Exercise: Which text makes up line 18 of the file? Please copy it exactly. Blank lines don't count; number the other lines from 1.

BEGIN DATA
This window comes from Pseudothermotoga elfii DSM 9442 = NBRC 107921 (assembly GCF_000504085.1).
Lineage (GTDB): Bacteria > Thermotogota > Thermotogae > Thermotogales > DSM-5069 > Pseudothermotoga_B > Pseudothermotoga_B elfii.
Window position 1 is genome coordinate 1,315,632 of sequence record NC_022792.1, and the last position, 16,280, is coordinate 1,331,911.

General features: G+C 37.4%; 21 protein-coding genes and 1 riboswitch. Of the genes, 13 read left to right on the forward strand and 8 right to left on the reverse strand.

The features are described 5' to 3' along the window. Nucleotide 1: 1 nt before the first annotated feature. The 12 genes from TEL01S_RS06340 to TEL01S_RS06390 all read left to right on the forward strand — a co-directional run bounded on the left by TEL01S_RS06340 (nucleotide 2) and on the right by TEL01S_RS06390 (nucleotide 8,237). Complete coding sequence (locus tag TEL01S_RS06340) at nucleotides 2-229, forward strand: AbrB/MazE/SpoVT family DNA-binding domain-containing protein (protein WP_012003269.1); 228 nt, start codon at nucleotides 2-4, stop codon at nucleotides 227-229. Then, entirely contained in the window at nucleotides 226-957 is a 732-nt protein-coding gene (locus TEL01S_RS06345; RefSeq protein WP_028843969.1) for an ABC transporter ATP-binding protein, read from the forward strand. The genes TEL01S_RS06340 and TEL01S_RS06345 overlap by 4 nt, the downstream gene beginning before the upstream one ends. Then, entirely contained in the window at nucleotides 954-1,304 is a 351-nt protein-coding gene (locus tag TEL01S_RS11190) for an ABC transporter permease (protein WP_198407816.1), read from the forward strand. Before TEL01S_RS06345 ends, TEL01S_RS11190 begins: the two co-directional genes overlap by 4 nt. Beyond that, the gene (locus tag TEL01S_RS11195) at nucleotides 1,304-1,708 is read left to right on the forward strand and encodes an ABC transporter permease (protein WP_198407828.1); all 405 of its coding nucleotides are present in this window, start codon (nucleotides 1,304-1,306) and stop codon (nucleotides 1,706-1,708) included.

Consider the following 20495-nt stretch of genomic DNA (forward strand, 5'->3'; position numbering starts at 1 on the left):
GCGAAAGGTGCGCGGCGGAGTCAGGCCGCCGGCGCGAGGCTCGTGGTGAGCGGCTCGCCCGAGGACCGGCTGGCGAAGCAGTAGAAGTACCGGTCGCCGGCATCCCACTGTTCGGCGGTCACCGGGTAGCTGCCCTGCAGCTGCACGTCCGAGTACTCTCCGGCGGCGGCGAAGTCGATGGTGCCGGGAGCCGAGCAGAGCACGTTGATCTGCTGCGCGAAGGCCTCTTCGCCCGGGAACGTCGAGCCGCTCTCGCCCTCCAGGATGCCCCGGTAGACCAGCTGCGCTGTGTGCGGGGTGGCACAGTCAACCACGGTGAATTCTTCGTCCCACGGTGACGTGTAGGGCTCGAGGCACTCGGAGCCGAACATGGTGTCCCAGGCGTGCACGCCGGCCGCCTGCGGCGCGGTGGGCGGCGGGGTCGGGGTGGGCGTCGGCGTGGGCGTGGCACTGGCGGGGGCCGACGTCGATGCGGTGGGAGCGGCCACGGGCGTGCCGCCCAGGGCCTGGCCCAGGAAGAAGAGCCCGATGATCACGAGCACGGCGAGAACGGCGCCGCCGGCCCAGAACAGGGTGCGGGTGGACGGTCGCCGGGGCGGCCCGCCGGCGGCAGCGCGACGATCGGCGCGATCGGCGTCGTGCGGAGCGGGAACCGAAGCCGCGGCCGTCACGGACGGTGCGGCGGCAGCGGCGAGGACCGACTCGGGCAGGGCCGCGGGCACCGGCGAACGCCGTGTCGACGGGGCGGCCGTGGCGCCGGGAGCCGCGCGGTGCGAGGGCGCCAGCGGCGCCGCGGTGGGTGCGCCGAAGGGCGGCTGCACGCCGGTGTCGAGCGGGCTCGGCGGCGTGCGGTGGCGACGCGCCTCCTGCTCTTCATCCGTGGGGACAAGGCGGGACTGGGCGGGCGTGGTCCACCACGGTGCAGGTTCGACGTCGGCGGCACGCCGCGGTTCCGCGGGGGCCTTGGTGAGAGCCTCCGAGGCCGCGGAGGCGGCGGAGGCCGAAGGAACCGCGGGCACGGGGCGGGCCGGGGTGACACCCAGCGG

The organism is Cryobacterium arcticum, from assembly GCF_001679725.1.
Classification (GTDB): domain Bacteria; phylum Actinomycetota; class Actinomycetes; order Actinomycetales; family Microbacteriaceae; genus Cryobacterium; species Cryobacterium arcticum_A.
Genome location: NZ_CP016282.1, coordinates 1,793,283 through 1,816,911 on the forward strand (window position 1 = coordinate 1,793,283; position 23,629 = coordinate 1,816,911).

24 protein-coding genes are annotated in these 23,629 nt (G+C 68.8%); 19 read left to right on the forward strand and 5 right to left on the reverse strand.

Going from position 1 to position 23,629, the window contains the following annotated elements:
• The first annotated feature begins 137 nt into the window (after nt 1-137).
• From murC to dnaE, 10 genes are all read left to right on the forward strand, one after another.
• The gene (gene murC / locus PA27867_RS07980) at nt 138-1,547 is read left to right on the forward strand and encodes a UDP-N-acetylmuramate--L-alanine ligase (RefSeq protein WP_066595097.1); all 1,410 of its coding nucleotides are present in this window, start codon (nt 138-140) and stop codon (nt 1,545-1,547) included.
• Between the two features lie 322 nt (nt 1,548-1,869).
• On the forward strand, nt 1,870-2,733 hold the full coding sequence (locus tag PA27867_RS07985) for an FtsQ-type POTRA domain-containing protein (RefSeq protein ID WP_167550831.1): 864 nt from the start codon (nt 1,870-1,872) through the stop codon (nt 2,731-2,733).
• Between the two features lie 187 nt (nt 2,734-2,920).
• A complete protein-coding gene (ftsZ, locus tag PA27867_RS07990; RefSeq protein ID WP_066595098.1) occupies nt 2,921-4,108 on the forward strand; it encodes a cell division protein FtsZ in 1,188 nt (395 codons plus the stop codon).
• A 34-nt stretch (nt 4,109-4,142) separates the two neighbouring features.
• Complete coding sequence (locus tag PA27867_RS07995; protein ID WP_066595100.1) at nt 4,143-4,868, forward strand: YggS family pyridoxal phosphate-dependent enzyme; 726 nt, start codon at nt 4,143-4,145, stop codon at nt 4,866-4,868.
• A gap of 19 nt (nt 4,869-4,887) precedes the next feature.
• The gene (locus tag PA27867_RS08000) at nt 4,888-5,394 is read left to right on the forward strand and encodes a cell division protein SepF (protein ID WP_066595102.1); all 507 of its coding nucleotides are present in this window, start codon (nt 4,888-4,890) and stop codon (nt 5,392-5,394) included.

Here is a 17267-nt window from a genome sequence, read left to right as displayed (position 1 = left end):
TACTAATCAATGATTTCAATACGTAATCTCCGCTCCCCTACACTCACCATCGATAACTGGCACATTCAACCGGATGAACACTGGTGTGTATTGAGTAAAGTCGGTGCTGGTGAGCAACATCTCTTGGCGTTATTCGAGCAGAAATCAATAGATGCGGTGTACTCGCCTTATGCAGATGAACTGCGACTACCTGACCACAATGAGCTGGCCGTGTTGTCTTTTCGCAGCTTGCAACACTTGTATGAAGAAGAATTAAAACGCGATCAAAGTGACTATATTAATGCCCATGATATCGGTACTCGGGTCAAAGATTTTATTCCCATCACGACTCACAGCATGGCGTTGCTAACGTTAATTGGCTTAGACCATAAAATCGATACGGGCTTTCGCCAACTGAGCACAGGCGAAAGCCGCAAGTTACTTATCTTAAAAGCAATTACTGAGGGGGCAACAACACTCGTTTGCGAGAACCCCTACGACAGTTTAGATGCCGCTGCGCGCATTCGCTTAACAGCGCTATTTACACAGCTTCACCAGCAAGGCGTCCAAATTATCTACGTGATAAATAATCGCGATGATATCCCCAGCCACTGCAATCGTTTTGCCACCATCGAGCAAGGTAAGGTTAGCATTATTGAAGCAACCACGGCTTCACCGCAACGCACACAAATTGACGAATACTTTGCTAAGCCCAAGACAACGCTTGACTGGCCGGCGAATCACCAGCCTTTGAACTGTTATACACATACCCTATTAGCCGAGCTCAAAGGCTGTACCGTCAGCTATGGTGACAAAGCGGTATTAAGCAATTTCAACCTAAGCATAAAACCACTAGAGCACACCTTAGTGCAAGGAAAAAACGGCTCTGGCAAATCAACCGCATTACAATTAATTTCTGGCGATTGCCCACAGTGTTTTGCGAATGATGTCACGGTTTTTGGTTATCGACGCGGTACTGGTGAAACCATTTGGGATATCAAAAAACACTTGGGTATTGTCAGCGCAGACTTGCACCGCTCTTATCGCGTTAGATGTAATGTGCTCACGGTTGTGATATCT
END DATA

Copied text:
• Between the two features lie 187 nt (nt 2,734-2,920).